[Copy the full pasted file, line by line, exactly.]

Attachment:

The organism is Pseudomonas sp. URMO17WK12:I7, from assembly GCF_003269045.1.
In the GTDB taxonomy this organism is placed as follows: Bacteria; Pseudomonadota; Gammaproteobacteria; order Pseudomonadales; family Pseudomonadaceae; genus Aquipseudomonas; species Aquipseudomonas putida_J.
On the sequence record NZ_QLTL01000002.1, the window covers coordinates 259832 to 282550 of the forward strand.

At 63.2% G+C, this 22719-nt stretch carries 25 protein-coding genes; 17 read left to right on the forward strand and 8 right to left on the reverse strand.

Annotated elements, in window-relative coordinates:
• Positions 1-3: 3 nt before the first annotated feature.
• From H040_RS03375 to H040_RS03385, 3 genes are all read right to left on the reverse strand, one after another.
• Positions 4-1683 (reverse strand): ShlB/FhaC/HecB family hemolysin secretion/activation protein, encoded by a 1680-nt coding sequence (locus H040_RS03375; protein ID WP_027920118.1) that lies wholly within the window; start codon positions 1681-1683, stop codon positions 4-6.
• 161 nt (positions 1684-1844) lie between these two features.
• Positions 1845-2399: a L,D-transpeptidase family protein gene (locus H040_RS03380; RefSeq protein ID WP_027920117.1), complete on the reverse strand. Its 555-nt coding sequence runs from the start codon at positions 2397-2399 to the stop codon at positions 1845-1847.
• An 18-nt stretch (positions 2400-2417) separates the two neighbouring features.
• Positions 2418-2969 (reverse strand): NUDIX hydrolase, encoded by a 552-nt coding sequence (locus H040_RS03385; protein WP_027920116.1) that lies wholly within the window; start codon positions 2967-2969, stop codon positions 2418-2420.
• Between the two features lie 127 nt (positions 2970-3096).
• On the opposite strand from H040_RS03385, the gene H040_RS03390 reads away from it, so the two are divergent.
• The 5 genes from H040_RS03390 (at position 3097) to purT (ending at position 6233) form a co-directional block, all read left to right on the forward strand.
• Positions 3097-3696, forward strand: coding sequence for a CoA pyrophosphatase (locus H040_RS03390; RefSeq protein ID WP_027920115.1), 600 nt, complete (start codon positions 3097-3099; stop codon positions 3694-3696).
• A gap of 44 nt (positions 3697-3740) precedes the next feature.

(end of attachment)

The organism is Pseudomonas sp. URMO17WK12:I7, from assembly GCF_003269045.1.
In the GTDB taxonomy this organism is placed as follows: Bacteria; Pseudomonadota; Gammaproteobacteria; order Pseudomonadales; family Pseudomonadaceae; genus Aquipseudomonas; species Aquipseudomonas putida_J.
On the sequence record NZ_QLTL01000002.1, the window covers coordinates 259832 to 282550 of the forward strand.

At 63.2% G+C, this 22719-nt stretch carries 25 protein-coding genes; 17 read left to right on the forward strand and 8 right to left on the reverse strand.

Annotated elements, in window-relative coordinates:
• Positions 1-3: 3 nt before the first annotated feature.
• From H040_RS03375 to H040_RS03385, 3 genes are all read right to left on the reverse strand, one after another.
• Positions 4-1683 (reverse strand): ShlB/FhaC/HecB family hemolysin secretion/activation protein, encoded by a 1680-nt coding sequence (locus H040_RS03375; protein ID WP_027920118.1) that lies wholly within the window; start codon positions 1681-1683, stop codon positions 4-6.
• 161 nt (positions 1684-1844) lie between these two features.
• Positions 1845-2399: a L,D-transpeptidase family protein gene (locus H040_RS03380; RefSeq protein ID WP_027920117.1), complete on the reverse strand. Its 555-nt coding sequence runs from the start codon at positions 2397-2399 to the stop codon at positions 1845-1847.
• An 18-nt stretch (positions 2400-2417) separates the two neighbouring features.
• Positions 2418-2969 (reverse strand): NUDIX hydrolase, encoded by a 552-nt coding sequence (locus H040_RS03385; protein WP_027920116.1) that lies wholly within the window; start codon positions 2967-2969, stop codon positions 2418-2420.
• Between the two features lie 127 nt (positions 2970-3096).
• On the opposite strand from H040_RS03385, the gene H040_RS03390 reads away from it, so the two are divergent.
• The 5 genes from H040_RS03390 (at position 3097) to purT (ending at position 6233) form a co-directional block, all read left to right on the forward strand.
• Positions 3097-3696, forward strand: coding sequence for a CoA pyrophosphatase (locus H040_RS03390; RefSeq protein ID WP_027920115.1), 600 nt, complete (start codon positions 3097-3099; stop codon positions 3694-3696).
• A gap of 44 nt (positions 3697-3740) precedes the next feature.